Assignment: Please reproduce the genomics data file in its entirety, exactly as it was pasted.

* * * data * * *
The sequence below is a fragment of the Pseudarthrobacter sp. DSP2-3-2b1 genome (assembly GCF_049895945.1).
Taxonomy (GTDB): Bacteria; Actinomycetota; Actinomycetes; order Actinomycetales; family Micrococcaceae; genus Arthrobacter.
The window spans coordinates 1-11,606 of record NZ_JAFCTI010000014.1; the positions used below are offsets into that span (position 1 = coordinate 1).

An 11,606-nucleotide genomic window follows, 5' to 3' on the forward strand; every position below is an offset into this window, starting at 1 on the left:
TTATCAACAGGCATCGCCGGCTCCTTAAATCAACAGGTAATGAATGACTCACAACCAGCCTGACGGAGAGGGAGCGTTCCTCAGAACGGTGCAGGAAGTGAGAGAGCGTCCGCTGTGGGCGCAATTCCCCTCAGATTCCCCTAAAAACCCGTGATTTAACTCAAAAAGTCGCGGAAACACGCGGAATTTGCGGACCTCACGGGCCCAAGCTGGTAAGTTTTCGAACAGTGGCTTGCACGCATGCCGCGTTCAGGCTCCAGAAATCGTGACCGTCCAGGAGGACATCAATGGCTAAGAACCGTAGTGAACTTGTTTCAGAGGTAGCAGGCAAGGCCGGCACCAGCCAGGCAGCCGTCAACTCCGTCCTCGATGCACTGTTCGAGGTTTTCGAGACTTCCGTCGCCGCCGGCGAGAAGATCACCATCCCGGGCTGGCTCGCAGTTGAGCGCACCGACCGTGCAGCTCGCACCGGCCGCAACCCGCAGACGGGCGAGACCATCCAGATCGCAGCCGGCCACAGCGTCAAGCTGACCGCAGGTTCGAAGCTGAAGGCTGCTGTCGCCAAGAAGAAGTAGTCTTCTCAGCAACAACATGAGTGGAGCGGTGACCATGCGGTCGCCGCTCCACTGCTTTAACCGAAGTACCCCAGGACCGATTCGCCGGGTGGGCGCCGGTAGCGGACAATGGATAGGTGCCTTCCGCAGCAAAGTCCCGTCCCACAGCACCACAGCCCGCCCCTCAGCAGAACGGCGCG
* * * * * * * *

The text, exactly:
The sequence below is a fragment of the Pseudarthrobacter sp. DSP2-3-2b1 genome (assembly GCF_049895945.1).
Taxonomy (GTDB): Bacteria; Actinomycetota; Actinomycetes; order Actinomycetales; family Micrococcaceae; genus Arthrobacter.
The window spans coordinates 1-11,606 of record NZ_JAFCTI010000014.1; the positions used below are offsets into that span (position 1 = coordinate 1).

An 11,606-nucleotide genomic window follows, 5' to 3' on the forward strand; every position below is an offset into this window, starting at 1 on the left:
TTATCAACAGGCATCGCCGGCTCCTTAAATCAACAGGTAATGAATGACTCACAACCAGCCTGACGGAGAGGGAGCGTTCCTCAGAACGGTGCAGGAAGTGAGAGAGCGTCCGCTGTGGGCGCAATTCCCCTCAGATTCCCCTAAAAACCCGTGATTTAACTCAAAAAGTCGCGGAAACACGCGGAATTTGCGGACCTCACGGGCCCAAGCTGGTAAGTTTTCGAACAGTGGCTTGCACGCATGCCGCGTTCAGGCTCCAGAAATCGTGACCGTCCAGGAGGACATCAATGGCTAAGAACCGTAGTGAACTTGTTTCAGAGGTAGCAGGCAAGGCCGGCACCAGCCAGGCAGCCGTCAACTCCGTCCTCGATGCACTGTTCGAGGTTTTCGAGACTTCCGTCGCCGCCGGCGAGAAGATCACCATCCCGGGCTGGCTCGCAGTTGAGCGCACCGACCGTGCAGCTCGCACCGGCCGCAACCCGCAGACGGGCGAGACCATCCAGATCGCAGCCGGCCACAGCGTCAAGCTGACCGCAGGTTCGAAGCTGAAGGCTGCTGTCGCCAAGAAGAAGTAGTCTTCTCAGCAACAACATGAGTGGAGCGGTGACCATGCGGTCGCCGCTCCACTGCTTTAACCGAAGTACCCCAGGACCGATTCGCCGGGTGGGCGCCGGTAGCGGACAATGGATAGGTGCCTTCCGCAGCAAAGTCCCGTCCCACAGCACCACAGCCCGCCCCTCAGCAGAACGGCGCG